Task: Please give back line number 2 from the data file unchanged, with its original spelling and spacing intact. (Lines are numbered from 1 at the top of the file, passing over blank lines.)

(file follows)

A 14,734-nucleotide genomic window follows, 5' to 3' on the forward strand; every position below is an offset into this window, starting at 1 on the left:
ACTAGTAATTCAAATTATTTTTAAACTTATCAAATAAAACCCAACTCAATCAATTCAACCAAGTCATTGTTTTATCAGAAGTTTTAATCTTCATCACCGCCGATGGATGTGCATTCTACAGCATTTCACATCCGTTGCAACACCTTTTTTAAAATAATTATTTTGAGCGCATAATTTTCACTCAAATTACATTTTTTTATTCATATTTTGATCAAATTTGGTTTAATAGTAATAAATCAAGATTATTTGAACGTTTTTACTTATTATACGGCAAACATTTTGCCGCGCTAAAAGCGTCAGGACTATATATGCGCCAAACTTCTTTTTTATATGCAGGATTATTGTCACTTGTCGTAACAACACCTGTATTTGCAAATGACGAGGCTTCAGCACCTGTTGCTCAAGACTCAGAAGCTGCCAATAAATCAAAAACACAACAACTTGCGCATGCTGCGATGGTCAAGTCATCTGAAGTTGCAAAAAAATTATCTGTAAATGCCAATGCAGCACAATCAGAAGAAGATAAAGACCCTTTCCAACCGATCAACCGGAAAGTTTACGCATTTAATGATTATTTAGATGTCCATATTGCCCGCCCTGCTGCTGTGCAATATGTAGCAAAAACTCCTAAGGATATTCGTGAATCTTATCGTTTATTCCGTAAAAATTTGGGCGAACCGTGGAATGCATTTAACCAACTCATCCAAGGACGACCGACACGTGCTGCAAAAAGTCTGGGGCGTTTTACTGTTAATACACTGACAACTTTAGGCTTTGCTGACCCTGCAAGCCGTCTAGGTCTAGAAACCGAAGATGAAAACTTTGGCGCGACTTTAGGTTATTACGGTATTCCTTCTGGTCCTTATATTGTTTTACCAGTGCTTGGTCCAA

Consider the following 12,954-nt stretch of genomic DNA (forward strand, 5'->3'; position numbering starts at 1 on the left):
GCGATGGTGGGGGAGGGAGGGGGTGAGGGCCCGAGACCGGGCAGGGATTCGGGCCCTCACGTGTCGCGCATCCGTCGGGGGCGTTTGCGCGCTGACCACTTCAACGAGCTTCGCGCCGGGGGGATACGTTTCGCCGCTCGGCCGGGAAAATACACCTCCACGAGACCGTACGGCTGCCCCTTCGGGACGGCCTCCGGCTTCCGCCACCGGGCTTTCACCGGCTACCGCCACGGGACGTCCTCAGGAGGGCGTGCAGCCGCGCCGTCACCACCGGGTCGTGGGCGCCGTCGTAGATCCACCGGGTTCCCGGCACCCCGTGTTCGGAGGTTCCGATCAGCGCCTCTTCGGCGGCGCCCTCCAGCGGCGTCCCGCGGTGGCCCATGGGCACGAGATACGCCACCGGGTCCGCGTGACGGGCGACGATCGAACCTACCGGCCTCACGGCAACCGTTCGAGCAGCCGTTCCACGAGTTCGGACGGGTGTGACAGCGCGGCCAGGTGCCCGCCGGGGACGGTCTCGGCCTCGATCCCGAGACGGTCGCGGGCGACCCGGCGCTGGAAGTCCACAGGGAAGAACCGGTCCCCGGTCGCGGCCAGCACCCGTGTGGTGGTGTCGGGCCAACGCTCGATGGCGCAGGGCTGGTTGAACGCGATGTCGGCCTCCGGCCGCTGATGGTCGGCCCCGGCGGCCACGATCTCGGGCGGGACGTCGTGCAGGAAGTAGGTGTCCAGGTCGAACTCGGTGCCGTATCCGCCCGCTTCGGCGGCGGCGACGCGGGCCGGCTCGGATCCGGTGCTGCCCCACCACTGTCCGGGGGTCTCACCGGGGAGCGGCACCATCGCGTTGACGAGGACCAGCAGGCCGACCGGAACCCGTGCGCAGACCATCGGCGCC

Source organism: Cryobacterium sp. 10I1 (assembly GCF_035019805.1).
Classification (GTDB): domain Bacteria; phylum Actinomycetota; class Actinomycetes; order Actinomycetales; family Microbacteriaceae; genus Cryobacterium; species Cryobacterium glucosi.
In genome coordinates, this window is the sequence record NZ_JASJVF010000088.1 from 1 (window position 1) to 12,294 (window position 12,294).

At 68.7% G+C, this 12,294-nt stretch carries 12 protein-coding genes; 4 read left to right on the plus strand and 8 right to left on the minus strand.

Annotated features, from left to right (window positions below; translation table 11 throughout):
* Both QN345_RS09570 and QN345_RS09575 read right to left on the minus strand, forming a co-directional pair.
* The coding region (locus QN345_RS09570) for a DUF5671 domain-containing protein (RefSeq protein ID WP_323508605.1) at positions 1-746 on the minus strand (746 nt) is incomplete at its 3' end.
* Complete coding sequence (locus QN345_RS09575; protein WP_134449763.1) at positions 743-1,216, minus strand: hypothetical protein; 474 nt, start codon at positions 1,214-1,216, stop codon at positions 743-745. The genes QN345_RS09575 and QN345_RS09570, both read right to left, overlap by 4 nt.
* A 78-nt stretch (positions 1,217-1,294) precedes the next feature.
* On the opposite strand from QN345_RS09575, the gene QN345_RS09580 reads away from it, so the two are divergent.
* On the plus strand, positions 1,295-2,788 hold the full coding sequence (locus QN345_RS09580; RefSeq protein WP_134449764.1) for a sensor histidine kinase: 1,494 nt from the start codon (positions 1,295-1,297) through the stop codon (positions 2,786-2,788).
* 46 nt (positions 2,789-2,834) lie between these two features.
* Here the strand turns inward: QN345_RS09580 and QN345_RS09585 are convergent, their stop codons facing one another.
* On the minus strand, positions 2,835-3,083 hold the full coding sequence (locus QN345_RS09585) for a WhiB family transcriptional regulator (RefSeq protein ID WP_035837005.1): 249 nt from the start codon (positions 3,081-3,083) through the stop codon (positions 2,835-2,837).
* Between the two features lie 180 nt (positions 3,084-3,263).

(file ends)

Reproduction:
ACTAGTAATTCAAATTATTTTTAAACTTATCAAATAAAACCCAACTCAATCAATTCAACCAAGTCATTGTTTTATCAGAAGTTTTAATCTTCATCACCGCCGATGGATGTGCATTCTACAGCATTTCACATCCGTTGCAACACCTTTTTTAAAATAATTATTTTGAGCGCATAATTTTCACTCAAATTACATTTTTTTATTCATATTTTGATCAAATTTGGTTTAATAGTAATAAATCAAGATTATTTGAACGTTTTTACTTATTATACGGCAAACATTTTGCCGCGCTAAAAGCGTCAGGACTATATATGCGCCAAACTTCTTTTTTATATGCAGGATTATTGTCACTTGTCGTAACAACACCTGTATTTGCAAATGACGAGGCTTCAGCACCTGTTGCTCAAGACTCAGAAGCTGCCAATAAATCAAAAACACAACAACTTGCGCATGCTGCGATGGTCAAGTCATCTGAAGTTGCAAAAAAATTATCTGTAAATGCCAATGCAGCACAATCAGAAGAAGATAAAGACCCTTTCCAACCGATCAACCGGAAAGTTTACGCATTTAATGATTATTTAGATGTCCATATTGCCCGCCCTGCTGCTGTGCAATATGTAGCAAAAACTCCTAAGGATATTCGTGAATCTTATCGTTTATTCCGTAAAAATTTGGGCGAACCGTGGAATGCATTTAACCAACTCATCCAAGGACGACCGACACGTGCTGCAAAAAGTCTGGGGCGTTTTACTGTTAATACACTGACAACTTTAGGCTTTGCTGACCCTGCAAGCCGTCTAGGTCTAGAAACCGAAGATGAAAACTTTGGCGCGACTTTAGGTTATTACGGTATTCCTTCTGGTCCTTATATTGTTTTACCAGTGCTTGGTCCAA